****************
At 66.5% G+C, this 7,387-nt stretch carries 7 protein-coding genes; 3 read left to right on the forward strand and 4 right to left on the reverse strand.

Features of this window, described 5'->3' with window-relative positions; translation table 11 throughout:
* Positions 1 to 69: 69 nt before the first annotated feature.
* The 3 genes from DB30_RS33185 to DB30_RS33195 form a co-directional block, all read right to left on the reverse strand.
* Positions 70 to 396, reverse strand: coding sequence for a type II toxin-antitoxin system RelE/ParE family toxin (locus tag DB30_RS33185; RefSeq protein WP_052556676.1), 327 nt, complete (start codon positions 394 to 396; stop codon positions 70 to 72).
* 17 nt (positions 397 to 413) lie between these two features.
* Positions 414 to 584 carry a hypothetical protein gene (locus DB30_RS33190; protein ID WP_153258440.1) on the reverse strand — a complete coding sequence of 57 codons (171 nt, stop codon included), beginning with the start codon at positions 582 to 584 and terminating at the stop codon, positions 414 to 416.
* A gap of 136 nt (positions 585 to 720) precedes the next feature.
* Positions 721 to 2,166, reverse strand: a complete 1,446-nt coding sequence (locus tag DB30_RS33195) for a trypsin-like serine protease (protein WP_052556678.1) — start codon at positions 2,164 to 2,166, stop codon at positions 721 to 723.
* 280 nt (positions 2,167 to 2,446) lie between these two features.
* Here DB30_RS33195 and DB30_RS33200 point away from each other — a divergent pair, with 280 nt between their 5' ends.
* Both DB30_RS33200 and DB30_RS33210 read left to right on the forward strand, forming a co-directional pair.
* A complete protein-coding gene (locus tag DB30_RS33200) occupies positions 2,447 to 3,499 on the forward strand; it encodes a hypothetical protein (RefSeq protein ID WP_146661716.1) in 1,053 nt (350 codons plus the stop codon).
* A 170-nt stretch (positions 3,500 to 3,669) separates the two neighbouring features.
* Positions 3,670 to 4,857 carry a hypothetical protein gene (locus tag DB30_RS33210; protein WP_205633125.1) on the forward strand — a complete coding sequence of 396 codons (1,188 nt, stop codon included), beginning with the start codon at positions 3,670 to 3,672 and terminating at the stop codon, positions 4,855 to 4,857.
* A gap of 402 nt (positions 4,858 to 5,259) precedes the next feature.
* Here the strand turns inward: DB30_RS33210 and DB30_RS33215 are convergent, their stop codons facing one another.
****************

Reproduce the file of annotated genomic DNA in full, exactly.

At 66.5% G+C, this 7,387-nt stretch carries 7 protein-coding genes; 3 read left to right on the forward strand and 4 right to left on the reverse strand.

Features of this window, described 5'->3' with window-relative positions; translation table 11 throughout:
* Positions 1 to 69: 69 nt before the first annotated feature.
* The 3 genes from DB30_RS33185 to DB30_RS33195 form a co-directional block, all read right to left on the reverse strand.
* Positions 70 to 396, reverse strand: coding sequence for a type II toxin-antitoxin system RelE/ParE family toxin (locus tag DB30_RS33185; RefSeq protein WP_052556676.1), 327 nt, complete (start codon positions 394 to 396; stop codon positions 70 to 72).
* 17 nt (positions 397 to 413) lie between these two features.
* Positions 414 to 584 carry a hypothetical protein gene (locus DB30_RS33190; protein ID WP_153258440.1) on the reverse strand — a complete coding sequence of 57 codons (171 nt, stop codon included), beginning with the start codon at positions 582 to 584 and terminating at the stop codon, positions 414 to 416.
* A gap of 136 nt (positions 585 to 720) precedes the next feature.
* Positions 721 to 2,166, reverse strand: a complete 1,446-nt coding sequence (locus tag DB30_RS33195) for a trypsin-like serine protease (protein WP_052556678.1) — start codon at positions 2,164 to 2,166, stop codon at positions 721 to 723.
* 280 nt (positions 2,167 to 2,446) lie between these two features.
* Here DB30_RS33195 and DB30_RS33200 point away from each other — a divergent pair, with 280 nt between their 5' ends.
* Both DB30_RS33200 and DB30_RS33210 read left to right on the forward strand, forming a co-directional pair.
* A complete protein-coding gene (locus tag DB30_RS33200) occupies positions 2,447 to 3,499 on the forward strand; it encodes a hypothetical protein (RefSeq protein ID WP_146661716.1) in 1,053 nt (350 codons plus the stop codon).
* A 170-nt stretch (positions 3,500 to 3,669) separates the two neighbouring features.
* Positions 3,670 to 4,857 carry a hypothetical protein gene (locus tag DB30_RS33210; protein WP_205633125.1) on the forward strand — a complete coding sequence of 396 codons (1,188 nt, stop codon included), beginning with the start codon at positions 3,670 to 3,672 and terminating at the stop codon, positions 4,855 to 4,857.
* A gap of 402 nt (positions 4,858 to 5,259) precedes the next feature.
* Here the strand turns inward: DB30_RS33210 and DB30_RS33215 are convergent, their stop codons facing one another.